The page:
An incentive to give – helping America help itself
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For years, Americans have utilized the charitable tax deduction as an incentive to give generously to a variety of charities.  In fact, this year is the 100th anniversary of the deduction, which was established during World War I when policymakers were concerned that support for the war effort could put charities out of business.

As new tax policies to stimulate economic growth are considered, there is renewed concern about the impact of these policies on charitable giving. 


Currently, the charitable tax deduction is available only to those who itemize their taxes, which has traditionally been used by households with higher incomes. Proposals to double the standard deduction and simplify tax brackets will reduce the number of taxpayers who itemize. 

A study commissioned by Independent Sector and Leadership 18 from the Indiana University (IU) Lilly Family School of Philanthropy shows that those changes could decrease charitable giving by an estimated $13.1 billion per year, which could have a significant impact on organizations like Volunteers of America.

In 2015, Americans gave an estimated $265 billion to charity. That year, Volunteers of America received in excess of $6 million in charitable donations, dollars that went toward programs for some of America’s most vulnerable populations:  homelessness services ($2 million), elderly services ($1.5 million) and children’s services ($1.2 million).

With federal and state allocations for human services often the first to be cut as part of budget reduction efforts, we have become increasingly dependent on private fundraising to sustain our services. Every cent we raise is maximized to support vital safety net programs that are highly effective at reaching those who need them most.

Just like tax policy was created during World War I to answer a specific need, we see the opportunity now as tax reform is on the agenda to make changes that could encourage more people—specifically, people who do not currently have access to the charitable deduction—to give more.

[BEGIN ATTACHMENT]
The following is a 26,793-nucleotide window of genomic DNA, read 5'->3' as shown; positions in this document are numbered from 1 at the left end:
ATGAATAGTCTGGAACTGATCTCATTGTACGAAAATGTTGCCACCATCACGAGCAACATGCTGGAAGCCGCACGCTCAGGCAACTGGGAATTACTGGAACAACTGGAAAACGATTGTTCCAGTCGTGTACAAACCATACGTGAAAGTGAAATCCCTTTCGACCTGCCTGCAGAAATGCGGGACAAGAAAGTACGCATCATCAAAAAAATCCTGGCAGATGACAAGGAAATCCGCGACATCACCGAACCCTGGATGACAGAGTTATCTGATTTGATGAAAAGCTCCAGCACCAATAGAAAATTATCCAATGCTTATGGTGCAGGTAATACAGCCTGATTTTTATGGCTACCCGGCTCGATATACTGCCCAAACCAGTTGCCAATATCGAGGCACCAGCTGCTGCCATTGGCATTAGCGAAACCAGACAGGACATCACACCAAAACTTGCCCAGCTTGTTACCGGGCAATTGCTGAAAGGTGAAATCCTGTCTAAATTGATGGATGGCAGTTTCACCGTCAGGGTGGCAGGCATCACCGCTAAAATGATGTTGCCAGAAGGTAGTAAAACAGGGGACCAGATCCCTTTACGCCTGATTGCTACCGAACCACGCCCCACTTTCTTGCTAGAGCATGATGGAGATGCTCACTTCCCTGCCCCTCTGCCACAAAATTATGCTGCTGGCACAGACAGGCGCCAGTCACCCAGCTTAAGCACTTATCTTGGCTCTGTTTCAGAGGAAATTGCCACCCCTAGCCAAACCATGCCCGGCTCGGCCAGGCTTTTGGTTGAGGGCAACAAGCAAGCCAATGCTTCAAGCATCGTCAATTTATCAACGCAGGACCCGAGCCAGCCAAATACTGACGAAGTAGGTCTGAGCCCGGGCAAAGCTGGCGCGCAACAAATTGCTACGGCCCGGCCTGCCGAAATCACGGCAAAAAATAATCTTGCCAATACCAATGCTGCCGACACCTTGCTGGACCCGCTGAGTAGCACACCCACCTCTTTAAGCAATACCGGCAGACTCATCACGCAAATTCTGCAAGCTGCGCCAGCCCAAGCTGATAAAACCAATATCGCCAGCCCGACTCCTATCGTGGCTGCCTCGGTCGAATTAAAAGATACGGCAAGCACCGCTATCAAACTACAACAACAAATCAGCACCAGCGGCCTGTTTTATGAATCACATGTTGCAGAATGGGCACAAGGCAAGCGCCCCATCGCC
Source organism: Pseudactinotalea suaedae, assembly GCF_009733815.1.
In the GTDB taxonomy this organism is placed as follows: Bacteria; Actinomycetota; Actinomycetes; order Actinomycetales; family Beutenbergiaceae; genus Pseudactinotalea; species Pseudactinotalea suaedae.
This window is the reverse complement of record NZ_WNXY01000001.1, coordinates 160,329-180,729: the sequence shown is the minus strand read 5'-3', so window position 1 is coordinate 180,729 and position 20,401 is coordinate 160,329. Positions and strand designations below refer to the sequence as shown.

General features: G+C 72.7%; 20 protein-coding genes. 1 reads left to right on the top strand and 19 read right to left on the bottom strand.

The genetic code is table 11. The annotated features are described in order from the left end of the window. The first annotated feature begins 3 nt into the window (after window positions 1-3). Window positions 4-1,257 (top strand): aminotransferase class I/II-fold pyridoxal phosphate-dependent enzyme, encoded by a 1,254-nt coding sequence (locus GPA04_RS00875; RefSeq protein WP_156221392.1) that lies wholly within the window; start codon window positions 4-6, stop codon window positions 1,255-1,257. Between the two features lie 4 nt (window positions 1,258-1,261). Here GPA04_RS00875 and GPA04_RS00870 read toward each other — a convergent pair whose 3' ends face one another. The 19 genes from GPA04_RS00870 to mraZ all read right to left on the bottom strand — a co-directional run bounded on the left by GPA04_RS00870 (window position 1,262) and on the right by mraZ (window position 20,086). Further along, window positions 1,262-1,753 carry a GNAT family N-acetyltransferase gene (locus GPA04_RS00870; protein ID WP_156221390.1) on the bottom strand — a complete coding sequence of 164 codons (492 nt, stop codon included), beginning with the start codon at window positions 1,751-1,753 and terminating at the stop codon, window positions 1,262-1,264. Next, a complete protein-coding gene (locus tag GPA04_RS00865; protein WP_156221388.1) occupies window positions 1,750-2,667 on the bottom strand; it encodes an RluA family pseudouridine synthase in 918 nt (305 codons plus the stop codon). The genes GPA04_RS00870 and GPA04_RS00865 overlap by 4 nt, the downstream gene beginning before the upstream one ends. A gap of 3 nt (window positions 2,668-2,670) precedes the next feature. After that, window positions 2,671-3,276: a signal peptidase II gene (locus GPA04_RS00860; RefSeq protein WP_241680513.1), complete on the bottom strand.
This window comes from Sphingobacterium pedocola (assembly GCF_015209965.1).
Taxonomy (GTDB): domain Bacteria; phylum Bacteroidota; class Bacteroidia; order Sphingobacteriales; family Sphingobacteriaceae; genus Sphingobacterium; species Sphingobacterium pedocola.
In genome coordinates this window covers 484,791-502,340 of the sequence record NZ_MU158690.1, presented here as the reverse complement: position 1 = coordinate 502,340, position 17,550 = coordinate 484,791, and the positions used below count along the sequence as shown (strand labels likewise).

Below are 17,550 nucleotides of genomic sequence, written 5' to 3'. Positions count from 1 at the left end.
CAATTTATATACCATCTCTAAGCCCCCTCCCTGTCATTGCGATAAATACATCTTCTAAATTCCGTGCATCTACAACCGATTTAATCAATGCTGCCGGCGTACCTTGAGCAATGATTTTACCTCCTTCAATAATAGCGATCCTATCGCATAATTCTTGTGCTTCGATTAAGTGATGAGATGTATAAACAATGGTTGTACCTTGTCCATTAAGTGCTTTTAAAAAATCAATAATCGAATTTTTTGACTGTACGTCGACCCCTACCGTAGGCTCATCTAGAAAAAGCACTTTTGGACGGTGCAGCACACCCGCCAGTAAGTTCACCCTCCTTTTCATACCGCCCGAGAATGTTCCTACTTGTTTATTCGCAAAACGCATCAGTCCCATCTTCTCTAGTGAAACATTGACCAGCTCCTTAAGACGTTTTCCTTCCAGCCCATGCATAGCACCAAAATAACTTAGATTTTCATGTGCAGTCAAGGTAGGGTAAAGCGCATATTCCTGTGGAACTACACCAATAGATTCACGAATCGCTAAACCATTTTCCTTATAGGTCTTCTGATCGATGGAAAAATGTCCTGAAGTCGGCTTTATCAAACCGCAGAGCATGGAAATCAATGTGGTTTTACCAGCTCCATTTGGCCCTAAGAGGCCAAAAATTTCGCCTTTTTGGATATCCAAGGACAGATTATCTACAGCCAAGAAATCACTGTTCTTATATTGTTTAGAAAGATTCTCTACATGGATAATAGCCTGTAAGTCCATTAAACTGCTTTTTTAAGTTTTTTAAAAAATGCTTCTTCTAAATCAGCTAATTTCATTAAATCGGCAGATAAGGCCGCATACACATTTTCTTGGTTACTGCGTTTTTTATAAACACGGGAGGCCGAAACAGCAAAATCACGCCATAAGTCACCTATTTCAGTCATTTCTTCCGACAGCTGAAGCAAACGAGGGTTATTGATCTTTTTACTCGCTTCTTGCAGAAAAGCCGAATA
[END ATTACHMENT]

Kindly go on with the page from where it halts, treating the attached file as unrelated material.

The easiest way to accomplish that is to make the charitable tax deduction universal and available to all taxpayers, including those who don’t itemize. By making charitable giving available to all, the incentive to give will not just be preserved, but will also be strengthened. According to the Indiana University study, this simple change could potentially increase charitable giving by up to $4.8 billion per year.

A 2017 poll conducted by Independent Sector found that 85 percent of American voters support protecting the charitable tax deduction and 75 percent support expanding the charitable deduction to all taxpayers.

As an organization founded more than 120 years ago and dedicated to reaching and uplifting the American people, Volunteers of America is committed to using the resources available to improve the lives of others. With the support of giving enhanced through the charitable tax deduction, we can continue to serve in partnership with all Americans in this endeavor.

Mike King is national president and CEO of Volunteers of America and a member of Leadership 18, a coalition of human service sector nonprofits dedicated to preserving and enhancing the charitable tax deduction.

The views expressed by this author are their own and are not the views of The Hill.